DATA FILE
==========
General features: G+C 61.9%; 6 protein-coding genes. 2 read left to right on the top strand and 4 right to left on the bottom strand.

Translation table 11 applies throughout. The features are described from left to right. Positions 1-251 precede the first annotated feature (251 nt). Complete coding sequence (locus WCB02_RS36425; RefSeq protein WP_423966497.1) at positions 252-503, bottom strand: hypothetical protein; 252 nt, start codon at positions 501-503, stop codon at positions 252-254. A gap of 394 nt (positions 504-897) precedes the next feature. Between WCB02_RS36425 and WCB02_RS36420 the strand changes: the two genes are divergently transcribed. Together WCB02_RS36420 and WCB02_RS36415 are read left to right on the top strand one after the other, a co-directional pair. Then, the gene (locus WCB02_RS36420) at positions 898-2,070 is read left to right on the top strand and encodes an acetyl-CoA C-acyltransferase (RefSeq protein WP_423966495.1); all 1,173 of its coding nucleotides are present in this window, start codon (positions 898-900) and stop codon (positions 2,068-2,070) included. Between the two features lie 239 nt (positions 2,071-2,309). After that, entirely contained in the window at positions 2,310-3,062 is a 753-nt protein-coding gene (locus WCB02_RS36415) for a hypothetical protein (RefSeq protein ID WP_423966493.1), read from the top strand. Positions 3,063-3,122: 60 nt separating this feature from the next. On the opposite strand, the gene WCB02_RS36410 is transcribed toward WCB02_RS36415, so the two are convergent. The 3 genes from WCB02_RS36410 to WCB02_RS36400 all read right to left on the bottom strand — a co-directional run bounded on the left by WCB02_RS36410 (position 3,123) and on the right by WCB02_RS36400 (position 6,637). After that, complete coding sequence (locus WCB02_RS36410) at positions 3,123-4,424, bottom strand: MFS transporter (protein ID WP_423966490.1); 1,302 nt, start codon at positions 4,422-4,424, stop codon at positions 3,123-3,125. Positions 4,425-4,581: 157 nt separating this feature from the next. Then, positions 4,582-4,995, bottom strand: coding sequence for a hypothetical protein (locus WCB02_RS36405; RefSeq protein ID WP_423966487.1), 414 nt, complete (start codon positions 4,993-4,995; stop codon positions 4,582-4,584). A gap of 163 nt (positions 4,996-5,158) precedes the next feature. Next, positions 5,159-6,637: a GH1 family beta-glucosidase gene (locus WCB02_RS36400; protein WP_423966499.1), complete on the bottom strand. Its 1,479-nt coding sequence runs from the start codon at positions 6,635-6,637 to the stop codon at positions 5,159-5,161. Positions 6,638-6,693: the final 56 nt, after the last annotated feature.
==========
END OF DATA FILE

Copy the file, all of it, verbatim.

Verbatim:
General features: G+C 61.9%; 6 protein-coding genes. 2 read left to right on the top strand and 4 right to left on the bottom strand.

Translation table 11 applies throughout. The features are described from left to right. Positions 1-251 precede the first annotated feature (251 nt). Complete coding sequence (locus WCB02_RS36425; RefSeq protein WP_423966497.1) at positions 252-503, bottom strand: hypothetical protein; 252 nt, start codon at positions 501-503, stop codon at positions 252-254. A gap of 394 nt (positions 504-897) precedes the next feature. Between WCB02_RS36425 and WCB02_RS36420 the strand changes: the two genes are divergently transcribed. Together WCB02_RS36420 and WCB02_RS36415 are read left to right on the top strand one after the other, a co-directional pair. Then, the gene (locus WCB02_RS36420) at positions 898-2,070 is read left to right on the top strand and encodes an acetyl-CoA C-acyltransferase (RefSeq protein WP_423966495.1); all 1,173 of its coding nucleotides are present in this window, start codon (positions 898-900) and stop codon (positions 2,068-2,070) included. Between the two features lie 239 nt (positions 2,071-2,309). After that, entirely contained in the window at positions 2,310-3,062 is a 753-nt protein-coding gene (locus WCB02_RS36415) for a hypothetical protein (RefSeq protein ID WP_423966493.1), read from the top strand. Positions 3,063-3,122: 60 nt separating this feature from the next. On the opposite strand, the gene WCB02_RS36410 is transcribed toward WCB02_RS36415, so the two are convergent. The 3 genes from WCB02_RS36410 to WCB02_RS36400 all read right to left on the bottom strand — a co-directional run bounded on the left by WCB02_RS36410 (position 3,123) and on the right by WCB02_RS36400 (position 6,637). After that, complete coding sequence (locus WCB02_RS36410) at positions 3,123-4,424, bottom strand: MFS transporter (protein ID WP_423966490.1); 1,302 nt, start codon at positions 4,422-4,424, stop codon at positions 3,123-3,125. Positions 4,425-4,581: 157 nt separating this feature from the next. Then, positions 4,582-4,995, bottom strand: coding sequence for a hypothetical protein (locus WCB02_RS36405; RefSeq protein ID WP_423966487.1), 414 nt, complete (start codon positions 4,993-4,995; stop codon positions 4,582-4,584). A gap of 163 nt (positions 4,996-5,158) precedes the next feature. Next, positions 5,159-6,637: a GH1 family beta-glucosidase gene (locus WCB02_RS36400; protein WP_423966499.1), complete on the bottom strand. Its 1,479-nt coding sequence runs from the start codon at positions 6,635-6,637 to the stop codon at positions 5,159-5,161. Positions 6,638-6,693: the final 56 nt, after the last annotated feature.